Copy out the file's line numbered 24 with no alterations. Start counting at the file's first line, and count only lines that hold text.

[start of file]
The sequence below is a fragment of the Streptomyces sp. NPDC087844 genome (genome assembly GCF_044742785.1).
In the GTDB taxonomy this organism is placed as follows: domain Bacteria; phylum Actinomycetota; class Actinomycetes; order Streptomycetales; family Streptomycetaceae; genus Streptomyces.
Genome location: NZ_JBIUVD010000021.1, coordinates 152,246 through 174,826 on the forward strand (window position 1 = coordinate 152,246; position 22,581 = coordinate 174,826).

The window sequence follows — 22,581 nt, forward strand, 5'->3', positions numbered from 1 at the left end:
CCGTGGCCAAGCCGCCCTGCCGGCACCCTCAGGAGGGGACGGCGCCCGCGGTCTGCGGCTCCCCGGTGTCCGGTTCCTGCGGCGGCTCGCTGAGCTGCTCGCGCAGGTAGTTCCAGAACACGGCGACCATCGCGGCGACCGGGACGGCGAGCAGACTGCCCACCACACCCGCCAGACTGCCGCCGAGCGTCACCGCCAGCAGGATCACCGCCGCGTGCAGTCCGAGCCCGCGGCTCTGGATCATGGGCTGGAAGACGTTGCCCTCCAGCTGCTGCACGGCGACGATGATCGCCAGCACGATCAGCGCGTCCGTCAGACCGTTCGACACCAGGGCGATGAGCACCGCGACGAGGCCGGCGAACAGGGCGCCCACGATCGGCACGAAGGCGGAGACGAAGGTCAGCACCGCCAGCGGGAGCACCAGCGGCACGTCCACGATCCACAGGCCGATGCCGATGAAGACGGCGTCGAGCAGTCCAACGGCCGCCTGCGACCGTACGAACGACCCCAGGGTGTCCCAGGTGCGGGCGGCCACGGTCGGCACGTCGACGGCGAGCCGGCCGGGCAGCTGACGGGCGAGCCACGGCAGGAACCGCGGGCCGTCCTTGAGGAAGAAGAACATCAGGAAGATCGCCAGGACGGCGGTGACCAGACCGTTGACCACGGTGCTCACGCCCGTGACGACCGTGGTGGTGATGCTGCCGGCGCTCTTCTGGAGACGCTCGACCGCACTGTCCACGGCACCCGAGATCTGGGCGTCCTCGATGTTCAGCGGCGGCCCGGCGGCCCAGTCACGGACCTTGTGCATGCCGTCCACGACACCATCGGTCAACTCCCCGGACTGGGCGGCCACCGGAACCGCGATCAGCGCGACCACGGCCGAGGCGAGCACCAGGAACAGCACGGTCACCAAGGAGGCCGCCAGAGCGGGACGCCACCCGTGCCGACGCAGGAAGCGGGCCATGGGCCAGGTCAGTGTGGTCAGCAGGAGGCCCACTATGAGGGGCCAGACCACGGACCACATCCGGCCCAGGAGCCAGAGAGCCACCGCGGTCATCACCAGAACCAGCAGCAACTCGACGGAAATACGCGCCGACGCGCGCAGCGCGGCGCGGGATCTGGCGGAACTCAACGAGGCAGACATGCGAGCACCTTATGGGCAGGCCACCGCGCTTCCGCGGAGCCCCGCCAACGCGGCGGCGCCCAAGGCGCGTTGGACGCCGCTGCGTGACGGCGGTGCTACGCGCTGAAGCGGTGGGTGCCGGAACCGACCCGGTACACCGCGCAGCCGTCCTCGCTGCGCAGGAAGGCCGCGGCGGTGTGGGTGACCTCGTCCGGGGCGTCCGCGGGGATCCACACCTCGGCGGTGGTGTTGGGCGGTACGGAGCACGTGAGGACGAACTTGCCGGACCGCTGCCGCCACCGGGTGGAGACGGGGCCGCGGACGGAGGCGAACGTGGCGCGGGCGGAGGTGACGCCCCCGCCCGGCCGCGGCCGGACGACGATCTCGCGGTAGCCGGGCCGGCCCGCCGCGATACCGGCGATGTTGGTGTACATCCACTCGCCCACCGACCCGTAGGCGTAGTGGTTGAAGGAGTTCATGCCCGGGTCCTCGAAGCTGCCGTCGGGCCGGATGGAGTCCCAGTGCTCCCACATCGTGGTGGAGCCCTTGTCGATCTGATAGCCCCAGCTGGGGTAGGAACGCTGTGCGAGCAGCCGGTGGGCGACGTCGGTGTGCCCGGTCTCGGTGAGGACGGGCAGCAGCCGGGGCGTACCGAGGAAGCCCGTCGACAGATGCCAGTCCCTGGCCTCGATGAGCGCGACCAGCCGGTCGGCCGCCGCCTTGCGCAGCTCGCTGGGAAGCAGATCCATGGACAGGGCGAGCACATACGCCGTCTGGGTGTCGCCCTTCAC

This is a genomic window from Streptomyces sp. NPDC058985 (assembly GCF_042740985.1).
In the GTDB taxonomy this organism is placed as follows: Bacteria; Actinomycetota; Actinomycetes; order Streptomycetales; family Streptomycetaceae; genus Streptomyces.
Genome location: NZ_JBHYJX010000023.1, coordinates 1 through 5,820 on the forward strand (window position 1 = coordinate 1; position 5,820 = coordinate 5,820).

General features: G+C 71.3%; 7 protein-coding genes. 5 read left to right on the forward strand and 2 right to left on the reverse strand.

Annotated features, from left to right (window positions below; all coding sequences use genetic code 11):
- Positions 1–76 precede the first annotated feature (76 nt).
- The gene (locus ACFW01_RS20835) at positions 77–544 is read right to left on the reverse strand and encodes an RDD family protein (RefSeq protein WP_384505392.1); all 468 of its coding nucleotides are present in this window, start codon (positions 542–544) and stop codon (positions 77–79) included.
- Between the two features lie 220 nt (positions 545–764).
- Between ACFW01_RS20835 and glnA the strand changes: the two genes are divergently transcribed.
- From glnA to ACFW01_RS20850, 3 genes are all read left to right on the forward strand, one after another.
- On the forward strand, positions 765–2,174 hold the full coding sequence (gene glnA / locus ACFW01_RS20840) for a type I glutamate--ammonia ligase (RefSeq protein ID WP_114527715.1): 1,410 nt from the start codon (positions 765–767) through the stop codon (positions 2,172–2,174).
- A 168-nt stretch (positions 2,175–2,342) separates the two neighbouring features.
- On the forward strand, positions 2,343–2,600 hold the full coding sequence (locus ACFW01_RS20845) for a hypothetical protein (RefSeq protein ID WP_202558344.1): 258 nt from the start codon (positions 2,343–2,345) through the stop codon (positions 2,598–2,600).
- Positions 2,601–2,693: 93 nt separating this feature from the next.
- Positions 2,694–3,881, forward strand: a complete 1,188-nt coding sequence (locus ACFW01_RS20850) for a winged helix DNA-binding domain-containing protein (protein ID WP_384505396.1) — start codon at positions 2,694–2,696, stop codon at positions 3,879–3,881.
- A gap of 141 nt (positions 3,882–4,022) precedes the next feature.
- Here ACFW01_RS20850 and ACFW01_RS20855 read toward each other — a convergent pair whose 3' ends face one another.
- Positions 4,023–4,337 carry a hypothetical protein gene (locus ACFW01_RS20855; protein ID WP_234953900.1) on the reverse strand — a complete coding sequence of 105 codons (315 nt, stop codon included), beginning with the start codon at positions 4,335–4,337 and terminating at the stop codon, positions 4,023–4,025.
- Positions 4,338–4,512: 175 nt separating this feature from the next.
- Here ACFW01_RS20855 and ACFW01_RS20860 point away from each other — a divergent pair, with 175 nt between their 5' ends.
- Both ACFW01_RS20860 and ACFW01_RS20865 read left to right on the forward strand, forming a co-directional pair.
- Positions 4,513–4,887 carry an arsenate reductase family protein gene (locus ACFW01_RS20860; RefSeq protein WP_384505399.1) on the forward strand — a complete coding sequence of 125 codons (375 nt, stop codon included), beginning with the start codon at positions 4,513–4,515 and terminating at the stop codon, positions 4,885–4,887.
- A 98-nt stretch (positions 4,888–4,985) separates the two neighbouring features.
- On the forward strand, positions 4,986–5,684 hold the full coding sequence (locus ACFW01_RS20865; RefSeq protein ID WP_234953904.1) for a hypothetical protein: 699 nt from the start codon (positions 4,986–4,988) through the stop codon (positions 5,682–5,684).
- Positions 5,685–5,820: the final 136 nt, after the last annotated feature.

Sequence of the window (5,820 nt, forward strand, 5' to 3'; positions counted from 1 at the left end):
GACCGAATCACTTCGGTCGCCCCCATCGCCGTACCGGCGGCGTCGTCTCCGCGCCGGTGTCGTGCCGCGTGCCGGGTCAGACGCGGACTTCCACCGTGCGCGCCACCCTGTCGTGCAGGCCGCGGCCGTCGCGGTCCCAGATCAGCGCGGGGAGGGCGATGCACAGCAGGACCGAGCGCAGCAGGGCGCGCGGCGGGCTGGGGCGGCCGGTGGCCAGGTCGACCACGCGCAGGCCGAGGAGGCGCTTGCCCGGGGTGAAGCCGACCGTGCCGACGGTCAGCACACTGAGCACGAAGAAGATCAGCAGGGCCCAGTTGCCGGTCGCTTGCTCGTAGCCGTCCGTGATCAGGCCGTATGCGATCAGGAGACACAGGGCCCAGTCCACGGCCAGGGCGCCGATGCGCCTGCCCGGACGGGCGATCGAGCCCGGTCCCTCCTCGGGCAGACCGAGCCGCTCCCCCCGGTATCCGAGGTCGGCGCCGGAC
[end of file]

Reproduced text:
- Positions 4,338–4,512: 175 nt separating this feature from the next.